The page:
I still have my original frame numbers record book (See below.) This frame a 21 inch number M6178 along with the 22 ½ inch number M6177 above it, were sold to someone named O’Keefe and shipped to Alaska.  On the page it appears “Ontario” was written, then scribbled out and “Alaska” written in. 

I shipped a number of frames to Alaska during the 1970s. The customer’s that bought them were workers on the Alaskan Oil Pipeline, being constructed at that time. These men were earning large amounts of money and were in a remote area with nowhere to spend it. It all started when one of these workers wrote to me and ordered a complete bike. From that came orders from other pipeline workers.

If this bike was indeed shipped to Alaska, and I have no reason to doubt that it was, I find it a strange and almost bizarre coincidence that the bike should end up back in Worcester. All my Alaskan orders were for complete bikes, whereas most of my domestic orders were for frames only.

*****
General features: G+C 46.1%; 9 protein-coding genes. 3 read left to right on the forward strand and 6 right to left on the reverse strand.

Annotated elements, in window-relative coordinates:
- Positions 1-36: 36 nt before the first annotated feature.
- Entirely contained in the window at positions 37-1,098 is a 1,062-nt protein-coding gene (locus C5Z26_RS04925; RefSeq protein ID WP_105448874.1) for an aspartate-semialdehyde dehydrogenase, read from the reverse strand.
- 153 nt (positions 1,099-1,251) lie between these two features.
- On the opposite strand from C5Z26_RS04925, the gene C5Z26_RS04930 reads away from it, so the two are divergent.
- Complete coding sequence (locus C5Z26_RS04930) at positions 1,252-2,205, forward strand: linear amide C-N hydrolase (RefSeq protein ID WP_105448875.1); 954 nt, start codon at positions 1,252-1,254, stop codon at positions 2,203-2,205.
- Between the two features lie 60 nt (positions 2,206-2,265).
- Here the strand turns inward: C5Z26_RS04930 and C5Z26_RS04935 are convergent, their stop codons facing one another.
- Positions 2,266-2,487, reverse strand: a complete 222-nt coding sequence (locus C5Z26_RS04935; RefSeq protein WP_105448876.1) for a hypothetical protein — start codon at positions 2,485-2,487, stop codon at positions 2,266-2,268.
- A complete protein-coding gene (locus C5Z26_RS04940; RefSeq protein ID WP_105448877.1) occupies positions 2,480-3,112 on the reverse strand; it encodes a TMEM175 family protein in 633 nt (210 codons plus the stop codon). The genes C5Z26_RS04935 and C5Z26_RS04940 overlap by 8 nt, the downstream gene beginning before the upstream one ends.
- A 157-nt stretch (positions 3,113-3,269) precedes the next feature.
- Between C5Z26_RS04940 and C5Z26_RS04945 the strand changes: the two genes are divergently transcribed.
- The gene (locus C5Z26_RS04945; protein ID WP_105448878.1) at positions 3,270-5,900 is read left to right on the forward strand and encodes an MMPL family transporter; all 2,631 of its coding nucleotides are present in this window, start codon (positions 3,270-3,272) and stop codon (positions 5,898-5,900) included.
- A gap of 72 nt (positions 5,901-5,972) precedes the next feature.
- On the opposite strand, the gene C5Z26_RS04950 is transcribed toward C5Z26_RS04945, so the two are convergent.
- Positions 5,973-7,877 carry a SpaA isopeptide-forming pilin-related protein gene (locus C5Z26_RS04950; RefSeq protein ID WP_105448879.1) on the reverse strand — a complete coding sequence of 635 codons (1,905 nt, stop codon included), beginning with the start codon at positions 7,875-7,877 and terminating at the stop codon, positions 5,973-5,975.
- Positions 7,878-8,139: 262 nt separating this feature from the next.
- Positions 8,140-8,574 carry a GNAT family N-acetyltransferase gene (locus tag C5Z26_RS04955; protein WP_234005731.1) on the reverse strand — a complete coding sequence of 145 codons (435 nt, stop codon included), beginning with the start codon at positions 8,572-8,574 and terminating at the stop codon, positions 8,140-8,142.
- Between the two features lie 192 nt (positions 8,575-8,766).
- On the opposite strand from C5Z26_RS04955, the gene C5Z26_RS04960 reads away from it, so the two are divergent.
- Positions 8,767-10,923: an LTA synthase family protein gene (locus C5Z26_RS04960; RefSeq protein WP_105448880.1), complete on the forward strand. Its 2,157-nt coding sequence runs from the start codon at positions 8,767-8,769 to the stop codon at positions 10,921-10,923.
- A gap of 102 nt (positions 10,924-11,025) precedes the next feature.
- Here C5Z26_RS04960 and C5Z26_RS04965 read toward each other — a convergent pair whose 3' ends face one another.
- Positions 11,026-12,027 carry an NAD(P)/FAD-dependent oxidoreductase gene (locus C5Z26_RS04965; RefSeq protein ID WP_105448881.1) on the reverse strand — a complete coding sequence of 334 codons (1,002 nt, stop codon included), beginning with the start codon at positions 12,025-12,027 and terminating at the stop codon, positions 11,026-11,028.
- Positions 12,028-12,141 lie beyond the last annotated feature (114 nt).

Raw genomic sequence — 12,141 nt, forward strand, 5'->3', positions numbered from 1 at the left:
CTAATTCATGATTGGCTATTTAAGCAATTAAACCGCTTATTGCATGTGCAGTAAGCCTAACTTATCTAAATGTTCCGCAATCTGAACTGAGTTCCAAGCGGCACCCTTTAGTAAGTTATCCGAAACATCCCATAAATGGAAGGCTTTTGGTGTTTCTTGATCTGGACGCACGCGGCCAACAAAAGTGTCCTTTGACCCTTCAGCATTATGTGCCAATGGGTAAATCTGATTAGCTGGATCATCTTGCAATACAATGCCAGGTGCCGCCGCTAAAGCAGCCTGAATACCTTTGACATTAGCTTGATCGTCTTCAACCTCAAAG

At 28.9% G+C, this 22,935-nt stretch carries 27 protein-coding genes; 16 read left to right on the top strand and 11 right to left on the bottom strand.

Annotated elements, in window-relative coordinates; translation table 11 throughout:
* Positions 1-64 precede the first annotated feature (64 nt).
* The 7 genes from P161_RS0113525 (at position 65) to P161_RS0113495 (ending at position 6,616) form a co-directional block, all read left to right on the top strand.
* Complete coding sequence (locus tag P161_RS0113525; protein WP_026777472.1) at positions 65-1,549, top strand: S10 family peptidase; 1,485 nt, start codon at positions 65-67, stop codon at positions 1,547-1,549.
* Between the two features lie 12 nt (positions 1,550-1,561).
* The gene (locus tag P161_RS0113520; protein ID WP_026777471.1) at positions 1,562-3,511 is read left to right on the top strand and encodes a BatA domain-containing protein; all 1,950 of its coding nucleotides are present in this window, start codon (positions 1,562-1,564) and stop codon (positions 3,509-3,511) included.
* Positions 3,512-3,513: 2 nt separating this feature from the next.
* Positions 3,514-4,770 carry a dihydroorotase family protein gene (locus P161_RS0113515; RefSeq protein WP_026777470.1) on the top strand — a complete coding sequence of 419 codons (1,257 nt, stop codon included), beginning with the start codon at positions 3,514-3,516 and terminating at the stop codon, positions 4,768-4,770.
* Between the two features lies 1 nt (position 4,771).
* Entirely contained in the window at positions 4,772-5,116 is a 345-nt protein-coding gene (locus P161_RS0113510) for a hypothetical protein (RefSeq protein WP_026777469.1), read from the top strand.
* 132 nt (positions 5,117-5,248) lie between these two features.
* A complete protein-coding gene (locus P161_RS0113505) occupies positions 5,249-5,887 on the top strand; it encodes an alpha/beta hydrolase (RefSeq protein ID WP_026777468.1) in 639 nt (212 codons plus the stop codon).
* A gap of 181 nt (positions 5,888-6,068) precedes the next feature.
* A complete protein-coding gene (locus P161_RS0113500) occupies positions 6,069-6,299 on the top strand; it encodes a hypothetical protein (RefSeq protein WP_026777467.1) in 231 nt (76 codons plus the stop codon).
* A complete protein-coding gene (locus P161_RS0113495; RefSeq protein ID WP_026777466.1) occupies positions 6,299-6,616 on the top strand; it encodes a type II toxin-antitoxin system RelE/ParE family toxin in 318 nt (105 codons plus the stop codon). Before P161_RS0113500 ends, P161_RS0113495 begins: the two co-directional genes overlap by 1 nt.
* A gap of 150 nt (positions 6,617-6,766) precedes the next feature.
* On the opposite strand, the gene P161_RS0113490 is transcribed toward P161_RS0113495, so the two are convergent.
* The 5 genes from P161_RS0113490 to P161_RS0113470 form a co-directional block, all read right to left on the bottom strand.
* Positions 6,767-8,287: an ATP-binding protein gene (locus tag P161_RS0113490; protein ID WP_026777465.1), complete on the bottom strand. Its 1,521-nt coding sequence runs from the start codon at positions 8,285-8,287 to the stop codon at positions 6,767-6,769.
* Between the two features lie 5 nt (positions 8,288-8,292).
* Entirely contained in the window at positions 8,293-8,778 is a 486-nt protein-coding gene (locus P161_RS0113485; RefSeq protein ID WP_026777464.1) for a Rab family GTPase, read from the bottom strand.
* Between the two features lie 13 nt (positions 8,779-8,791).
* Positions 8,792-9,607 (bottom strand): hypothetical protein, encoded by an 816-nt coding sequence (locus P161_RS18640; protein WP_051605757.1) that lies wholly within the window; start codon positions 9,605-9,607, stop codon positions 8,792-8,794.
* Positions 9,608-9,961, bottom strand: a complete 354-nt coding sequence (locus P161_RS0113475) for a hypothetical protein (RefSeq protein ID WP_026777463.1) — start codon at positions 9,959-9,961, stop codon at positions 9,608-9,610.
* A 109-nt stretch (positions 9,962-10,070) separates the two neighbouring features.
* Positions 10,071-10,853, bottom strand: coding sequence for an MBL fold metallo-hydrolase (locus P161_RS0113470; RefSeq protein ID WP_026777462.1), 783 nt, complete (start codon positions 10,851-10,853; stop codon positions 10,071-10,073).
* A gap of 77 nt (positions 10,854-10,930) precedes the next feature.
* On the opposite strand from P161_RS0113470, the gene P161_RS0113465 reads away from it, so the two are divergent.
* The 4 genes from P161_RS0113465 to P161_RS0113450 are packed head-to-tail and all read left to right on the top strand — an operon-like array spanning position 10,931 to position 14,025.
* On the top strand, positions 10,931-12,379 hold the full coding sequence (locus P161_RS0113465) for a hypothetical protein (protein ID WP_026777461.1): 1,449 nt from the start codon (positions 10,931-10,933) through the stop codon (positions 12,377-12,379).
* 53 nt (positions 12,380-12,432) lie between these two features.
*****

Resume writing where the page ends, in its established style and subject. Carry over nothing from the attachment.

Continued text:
This one still has its original wheels. The rims have a “Built by Andy Thompson” sticker on them. (See below.) Andy, an excellent wheel builder, often worked for me in my shop, and it is his handwriting in my frame numbers book for this particular order.

A word about the finish, this frame has its original paint. The contrasting color head tube and bands around the seat tube were typical of English frames built in the 1970s, simply masked off with strips of one inch masking tape

However, the thin black lines and the precise lug lining, were the work of Les Schrivens, a local bike rider who with his father were sign writers by trade. These lines and stripes were all hand panted with a brush. Another Les Schrivens feature was the little motive he did on the seat-stay top eyes. Each one was unique and different for every frame. (See below.) It is a little feature that only the UK built frames have.